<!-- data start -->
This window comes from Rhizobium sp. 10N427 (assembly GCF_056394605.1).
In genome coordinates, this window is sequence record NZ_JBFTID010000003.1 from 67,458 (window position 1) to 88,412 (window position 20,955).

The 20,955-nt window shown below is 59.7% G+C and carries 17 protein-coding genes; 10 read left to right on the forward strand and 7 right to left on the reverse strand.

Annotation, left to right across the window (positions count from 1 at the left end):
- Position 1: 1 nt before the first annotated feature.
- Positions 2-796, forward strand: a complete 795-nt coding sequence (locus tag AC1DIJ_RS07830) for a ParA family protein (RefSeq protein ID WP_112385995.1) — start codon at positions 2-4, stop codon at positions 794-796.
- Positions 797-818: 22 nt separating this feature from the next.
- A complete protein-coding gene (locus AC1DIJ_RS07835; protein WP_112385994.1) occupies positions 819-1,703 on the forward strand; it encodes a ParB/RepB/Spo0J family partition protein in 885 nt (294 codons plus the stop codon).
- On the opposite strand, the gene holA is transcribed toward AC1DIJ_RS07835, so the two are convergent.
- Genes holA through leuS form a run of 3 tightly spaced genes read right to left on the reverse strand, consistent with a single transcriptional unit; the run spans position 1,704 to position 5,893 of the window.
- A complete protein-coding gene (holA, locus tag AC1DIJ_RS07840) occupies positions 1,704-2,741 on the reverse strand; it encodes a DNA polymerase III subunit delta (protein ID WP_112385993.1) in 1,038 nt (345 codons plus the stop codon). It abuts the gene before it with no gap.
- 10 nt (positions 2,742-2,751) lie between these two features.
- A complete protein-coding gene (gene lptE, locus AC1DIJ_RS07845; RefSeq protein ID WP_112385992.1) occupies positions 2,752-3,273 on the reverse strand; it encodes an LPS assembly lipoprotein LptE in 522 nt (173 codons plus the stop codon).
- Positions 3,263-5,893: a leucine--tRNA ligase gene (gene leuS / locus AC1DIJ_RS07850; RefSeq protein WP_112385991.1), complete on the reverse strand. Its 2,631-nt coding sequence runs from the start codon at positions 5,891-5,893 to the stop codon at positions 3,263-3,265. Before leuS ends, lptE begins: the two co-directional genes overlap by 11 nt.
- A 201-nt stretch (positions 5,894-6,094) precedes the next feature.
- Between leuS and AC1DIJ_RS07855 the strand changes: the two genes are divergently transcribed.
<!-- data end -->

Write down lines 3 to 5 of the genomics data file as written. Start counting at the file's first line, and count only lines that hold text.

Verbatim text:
The 20,955-nt window shown below is 59.7% G+C and carries 17 protein-coding genes; 10 read left to right on the forward strand and 7 right to left on the reverse strand.

Annotation, left to right across the window (positions count from 1 at the left end):
- Position 1: 1 nt before the first annotated feature.